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CRAMOND. 89 property of the bishops, which was not inconsiderable, was very unjustly seized on by the greedy hand of Sir James Elphinstone, subsequently Lord Balmerino. Chambers tells us that on the opposite bank of the creek of the Almond, on a craggy eminence, was placed a fortification, and from that circumstance the name Car-Almond, vulgarised into Cramond, is derived-Car-Almond meaning simply the Castle on the Almond, Maitland, on the other hand, maintains that the name is Saxon in its derivation, and signifies the mouth of the Cra. ‘Originally,’ he says, ‘the name was Cra-muthe,’ as he has so read it amongst the benefactions made to the church of Lindisfern, or Holy Island in Northumberland, and which is synonymous with Cramond. ‘Now,’ he continues, ‘as there is an easy transition between Cra and A, the name of the river may have been changed from Cra-mter to AZmon-water.’ It is only right to add, however, that our authority does not by any means dogmatise here, but only ‘humbly submits it to the judgment of the curious reader.‘ Within the parish, and on one of the north-eastem slopes of the Corstorphine. Hill, stand the fine old mansion-house and lands of Craigcrook Castle. It belonged at one time to a certain John Strachan, Esq., of whom we know nothing more than that at his death, in the year 1720, he mortified it as a charitable gift-the income then amounting to A300, but now considerably more than doubled-to be disbursed in annual sums of &3 each to a specified number of poor old men, women, and orphans, in the city of Edinburgh. But other memories, and no less dear, than those of the benevolent Jolin Strachan, linger about it. Here, in this very romantic and picturesque old mansion, with its battlemented walls and slate-covered turrets, clad with ivy and roses, and nestling so warmly in its arbour of foliage, resided for many years that sweet-blooded and noble-souled man, Lord Francis Jeffrey, of Edinburgh Review renown, and here too were composed many of those brilliant and trenchant articles which adorned the pages of by far the ;blest Quarterly of the period. That Jeffrey’s pen was occasionally dipt in gall, and that bitterly cruel and savagely earnest words now and then were born of it, is true enough-the case of the poor, consumptive, richly-gifted Keats is to the point,-but such fierce and terrific onslaughts appear rather to have been accidental to the man than of set purpose: his papers on the whole evincing a genial, generous, and encouraging tone, in perfect accord with his naturally kind and amiable disposition. Subsequently, and not over twenty years ago, the poet Gerald Massey, likewise, spent a short time in this same The origin of the name is yet a mooted point. M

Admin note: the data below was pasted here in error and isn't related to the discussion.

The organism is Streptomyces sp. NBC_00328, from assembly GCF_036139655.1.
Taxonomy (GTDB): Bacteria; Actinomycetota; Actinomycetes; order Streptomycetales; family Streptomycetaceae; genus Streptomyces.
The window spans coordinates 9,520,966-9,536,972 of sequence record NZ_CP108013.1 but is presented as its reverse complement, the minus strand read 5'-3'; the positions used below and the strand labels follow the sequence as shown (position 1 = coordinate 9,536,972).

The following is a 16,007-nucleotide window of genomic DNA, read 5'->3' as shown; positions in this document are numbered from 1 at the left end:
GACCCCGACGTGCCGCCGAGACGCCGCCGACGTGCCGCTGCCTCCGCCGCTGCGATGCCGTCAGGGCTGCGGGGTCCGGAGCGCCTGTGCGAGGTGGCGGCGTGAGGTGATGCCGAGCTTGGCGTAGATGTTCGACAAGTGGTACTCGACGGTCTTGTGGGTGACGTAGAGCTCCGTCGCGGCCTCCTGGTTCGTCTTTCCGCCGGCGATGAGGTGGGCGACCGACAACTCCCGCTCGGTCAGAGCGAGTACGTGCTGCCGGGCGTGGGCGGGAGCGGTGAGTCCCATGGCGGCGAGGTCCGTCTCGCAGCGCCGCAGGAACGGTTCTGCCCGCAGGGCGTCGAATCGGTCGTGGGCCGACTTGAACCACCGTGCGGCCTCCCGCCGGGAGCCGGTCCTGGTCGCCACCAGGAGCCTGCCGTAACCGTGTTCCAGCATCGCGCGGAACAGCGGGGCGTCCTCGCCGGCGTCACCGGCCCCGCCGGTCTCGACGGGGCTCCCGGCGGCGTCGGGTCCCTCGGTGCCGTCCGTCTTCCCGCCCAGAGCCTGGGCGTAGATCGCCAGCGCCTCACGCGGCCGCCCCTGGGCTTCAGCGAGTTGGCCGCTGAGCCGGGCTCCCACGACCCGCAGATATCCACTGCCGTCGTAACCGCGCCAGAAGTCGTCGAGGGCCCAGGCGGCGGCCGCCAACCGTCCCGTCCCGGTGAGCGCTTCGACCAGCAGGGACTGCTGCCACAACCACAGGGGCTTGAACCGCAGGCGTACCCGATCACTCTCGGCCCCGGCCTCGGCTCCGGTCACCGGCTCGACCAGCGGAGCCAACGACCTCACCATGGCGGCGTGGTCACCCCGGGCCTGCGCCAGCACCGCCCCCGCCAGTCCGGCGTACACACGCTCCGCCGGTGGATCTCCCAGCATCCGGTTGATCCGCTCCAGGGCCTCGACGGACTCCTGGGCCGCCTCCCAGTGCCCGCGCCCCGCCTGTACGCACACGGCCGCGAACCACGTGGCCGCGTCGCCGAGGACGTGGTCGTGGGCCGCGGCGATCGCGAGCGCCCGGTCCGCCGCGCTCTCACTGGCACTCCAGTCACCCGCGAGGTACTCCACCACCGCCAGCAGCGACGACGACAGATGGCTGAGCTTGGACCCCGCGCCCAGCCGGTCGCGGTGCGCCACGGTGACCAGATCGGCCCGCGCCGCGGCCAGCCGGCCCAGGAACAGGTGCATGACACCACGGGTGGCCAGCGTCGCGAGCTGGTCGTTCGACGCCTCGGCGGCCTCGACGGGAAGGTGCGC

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90 QUEENSFERRY TO MUSSELBURGH. interesting and beautiful mansion, and from which issued that sweet little volume of his which bears its name, ‘ Craigcrook Castle.’ Whether all the poems which constitute the volume were composed there, we cannot say; very likely not. But that many of them, and perhaps the very tenderest and truest of them-as ‘ Craigcrook Castle,’ and the ‘ Mother’s Idol Broken ’- CRAIGCROOK CASTLB. were written there, is obviously certain. And exquisiteIy fine they are, tearfully pure in thought and beautifully cut in expression, especially the odes in the last-mentioned poem. We have listened to few Iyres of truer touch and tenser string than Massey‘s. What conceivably finer than this description of the death of his infant child ?- ‘But evermore the halo Of angel-light increased, Like the mystery of moonlight That folds some fairy feast.
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